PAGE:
- fictional speechwriter Sam Seaborn
I like speeches. Not sure why. I guess it's the rhetoric, the use of words to inspire and move one's heart and mind. Sometimes I visit American Rhetoric, a site that has a list of the 100 best US speeches, plus movie speeches and even Plato on rhetoric.
It wasn't until I started watching The West Wing series that I realized that most politicians don't write their own speeches. President Bartlet had Sam write his speeches (sometime Toby too).
In real life, Ted Sorensen wrote speeches for JKK, and William Safire wrote for Nixon. The great speech Hillary Clinton gave at the DNC was written by others, and as I mentioned in another post, Matthew Scully wrote the speech Sarah Palin gave the other night. Even Barack Obama, who's written a number of books, uses speech writers, though I don't know if they or he wrote his speech given at the convention ....
Mr. Favreau, the [Obama] campaign’s 26-year-old head speechwriter ...... looks every bit his age, with a baby face and closely shorn stubble. And he leads a team of two other young speechwriters: 26-year-old Adam Frankel, who worked with John F. Kennedy’s adviser and speechwriter Theodore C. Sorensen on his memoirs, and Ben Rhodes, who, at 30, calls himself the “elder statesman” of the group and who helped write the Iraq Study Group report as an assistant to Lee H. Hamilton. Together they are working for a politician who not only is known for his speaking ability but also wrote two best-selling books and gave the much-lauded keynote speech at the 2004 Democratic National Convention. “You’re like Ted Williams’s batting coach,” Mr. Favreau said. But even Ted Williams needed a little help with his swing. ....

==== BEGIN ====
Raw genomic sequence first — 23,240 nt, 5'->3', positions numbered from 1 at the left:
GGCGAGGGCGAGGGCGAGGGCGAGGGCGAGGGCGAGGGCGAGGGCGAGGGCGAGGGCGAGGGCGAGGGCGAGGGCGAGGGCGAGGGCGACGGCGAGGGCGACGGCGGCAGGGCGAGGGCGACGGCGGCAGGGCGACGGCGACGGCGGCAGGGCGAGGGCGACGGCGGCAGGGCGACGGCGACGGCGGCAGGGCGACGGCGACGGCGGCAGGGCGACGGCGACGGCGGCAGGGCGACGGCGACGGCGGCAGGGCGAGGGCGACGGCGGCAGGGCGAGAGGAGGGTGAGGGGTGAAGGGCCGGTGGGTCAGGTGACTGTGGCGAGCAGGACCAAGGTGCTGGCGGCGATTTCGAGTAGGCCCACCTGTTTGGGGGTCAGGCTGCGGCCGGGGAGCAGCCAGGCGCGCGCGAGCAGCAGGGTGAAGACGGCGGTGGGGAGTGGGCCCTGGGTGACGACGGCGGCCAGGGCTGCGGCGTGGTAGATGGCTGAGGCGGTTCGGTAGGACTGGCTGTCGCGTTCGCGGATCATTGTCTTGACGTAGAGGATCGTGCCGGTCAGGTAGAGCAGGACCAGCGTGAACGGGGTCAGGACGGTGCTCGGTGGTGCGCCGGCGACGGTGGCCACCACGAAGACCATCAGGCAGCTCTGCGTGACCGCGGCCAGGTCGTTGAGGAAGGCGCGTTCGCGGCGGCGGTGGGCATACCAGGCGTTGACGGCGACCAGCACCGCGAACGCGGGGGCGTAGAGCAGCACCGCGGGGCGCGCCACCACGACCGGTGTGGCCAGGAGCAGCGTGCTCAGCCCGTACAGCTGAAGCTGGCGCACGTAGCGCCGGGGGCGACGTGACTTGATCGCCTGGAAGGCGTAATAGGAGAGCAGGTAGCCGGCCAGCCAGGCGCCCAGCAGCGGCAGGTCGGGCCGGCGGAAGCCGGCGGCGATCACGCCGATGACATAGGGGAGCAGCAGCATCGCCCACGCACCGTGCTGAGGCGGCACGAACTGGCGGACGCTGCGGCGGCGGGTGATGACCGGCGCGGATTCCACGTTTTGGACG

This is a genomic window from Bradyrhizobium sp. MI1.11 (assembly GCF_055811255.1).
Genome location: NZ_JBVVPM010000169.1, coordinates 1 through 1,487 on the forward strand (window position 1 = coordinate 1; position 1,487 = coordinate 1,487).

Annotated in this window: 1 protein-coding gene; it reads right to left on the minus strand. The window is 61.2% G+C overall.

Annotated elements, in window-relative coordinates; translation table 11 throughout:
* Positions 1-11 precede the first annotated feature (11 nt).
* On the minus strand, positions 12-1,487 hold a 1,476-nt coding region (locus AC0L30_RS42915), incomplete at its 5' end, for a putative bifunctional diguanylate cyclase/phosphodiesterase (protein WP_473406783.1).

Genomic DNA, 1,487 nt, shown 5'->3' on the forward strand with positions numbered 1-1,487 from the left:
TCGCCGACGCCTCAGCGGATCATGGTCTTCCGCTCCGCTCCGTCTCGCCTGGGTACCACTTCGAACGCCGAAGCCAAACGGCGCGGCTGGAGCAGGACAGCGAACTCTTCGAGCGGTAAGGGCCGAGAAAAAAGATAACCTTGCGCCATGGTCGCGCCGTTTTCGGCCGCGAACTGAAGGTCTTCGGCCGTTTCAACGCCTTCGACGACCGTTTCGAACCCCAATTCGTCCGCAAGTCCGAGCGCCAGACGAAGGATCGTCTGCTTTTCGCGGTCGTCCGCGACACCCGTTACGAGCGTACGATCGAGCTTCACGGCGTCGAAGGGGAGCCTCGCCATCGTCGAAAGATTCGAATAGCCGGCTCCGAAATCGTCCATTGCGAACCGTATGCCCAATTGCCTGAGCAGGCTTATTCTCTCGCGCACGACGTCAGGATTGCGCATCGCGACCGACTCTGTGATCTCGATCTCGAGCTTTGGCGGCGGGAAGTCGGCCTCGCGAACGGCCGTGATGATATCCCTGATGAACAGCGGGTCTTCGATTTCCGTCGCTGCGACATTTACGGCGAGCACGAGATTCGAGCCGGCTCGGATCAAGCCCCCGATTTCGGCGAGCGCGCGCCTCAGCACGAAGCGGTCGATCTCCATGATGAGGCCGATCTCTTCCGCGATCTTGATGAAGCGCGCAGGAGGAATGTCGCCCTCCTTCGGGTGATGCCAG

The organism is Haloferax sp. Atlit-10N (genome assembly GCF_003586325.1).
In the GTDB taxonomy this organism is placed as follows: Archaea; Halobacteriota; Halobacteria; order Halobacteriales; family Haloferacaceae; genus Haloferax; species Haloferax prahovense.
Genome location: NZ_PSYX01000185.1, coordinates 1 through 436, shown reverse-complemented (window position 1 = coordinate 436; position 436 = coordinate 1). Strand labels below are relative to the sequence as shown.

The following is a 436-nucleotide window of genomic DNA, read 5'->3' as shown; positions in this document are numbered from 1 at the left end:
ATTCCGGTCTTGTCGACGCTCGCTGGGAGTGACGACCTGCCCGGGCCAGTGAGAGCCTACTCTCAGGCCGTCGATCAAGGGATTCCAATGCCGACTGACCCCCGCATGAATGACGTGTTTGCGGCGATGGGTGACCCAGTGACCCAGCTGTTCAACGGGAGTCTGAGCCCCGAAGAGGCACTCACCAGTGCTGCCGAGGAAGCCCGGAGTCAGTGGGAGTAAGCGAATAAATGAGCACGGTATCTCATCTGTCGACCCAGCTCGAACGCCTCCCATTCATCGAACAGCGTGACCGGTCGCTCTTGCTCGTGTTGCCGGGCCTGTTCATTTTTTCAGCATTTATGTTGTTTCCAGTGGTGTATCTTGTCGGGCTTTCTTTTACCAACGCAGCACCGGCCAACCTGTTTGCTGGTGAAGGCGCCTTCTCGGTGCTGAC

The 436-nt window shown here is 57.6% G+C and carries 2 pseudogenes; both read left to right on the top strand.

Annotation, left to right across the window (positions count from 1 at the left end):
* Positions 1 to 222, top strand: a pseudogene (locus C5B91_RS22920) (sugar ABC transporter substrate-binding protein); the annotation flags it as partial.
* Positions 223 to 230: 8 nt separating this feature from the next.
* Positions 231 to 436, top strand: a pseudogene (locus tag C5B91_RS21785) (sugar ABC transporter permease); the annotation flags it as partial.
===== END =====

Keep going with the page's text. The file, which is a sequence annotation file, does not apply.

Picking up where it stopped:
- from What Would Obama Say? in the NYT
Anyway, I missed McCain's speech tonight, but read this about it in a NYT editorial, The Real John McCain ....
[...] Thursday night, Americans mainly saw the old John McCain. He spoke in a moving way about the horrors he endured in Vietnam. He talked with quiet civility about fighting corruption. He said the Republicans “had lost the trust” of the American people and promised to regain it. He decried “the constant partisan rancor that stops us from solving” problems.
But there were also chilling glimpses of the new John McCain, who questioned the patriotism of his opponents as the “me first, country second” crowd and threw out a list of false claims about Barack Obama’s record, saying, for example, that Mr. Obama opposed nuclear power. There was no mention of immigration reform or global warming, Mr. McCain’s signature issues before he decided to veer right to win the nomination.
In the end, we couldn’t explain the huge difference between the John McCain of Thursday night and the one who ran such an angry and derisive campaign and convention — other than to conclude that he has decided he can have it both ways. He can talk loftily of bipartisanship and allow his team to savage his opponent ......
On Wednesday, the nastiest night of the week, Mr. McCain’s running mate, Sarah Palin, and other speakers offered punch lines, rather than solutions for this country’s many problems — ridiculing the Washington elite (of which most were solid members) and Barack Obama.
“Al Qaeda terrorists still plot to inflict catastrophic harm on America, and he’s worried that someone won’t read them their rights,” Ms. Palin said.
Mr. Obama, in reality, wants to give basic human rights to prisoners in Guantánamo Bay, Cuba, only a handful of whom are Qaeda members, and shield them from torture. So, once upon a time, did Mr. McCain, but there was no mention of that in St. Paul, or of the bill he wrote protecting those prisoners .....
Americans have a right to ask which John McCain would be president. We hope Mr. McCain starts to answer that by halting the attacks on Mr. Obama’s patriotism and beginning a serious, civil debate.
You can read (or listen to) Barack Obama's 2004 Democratic National Convention Keynote Address, The Audacity of Hope, at American Rhetoric's list of the 100 best speeches here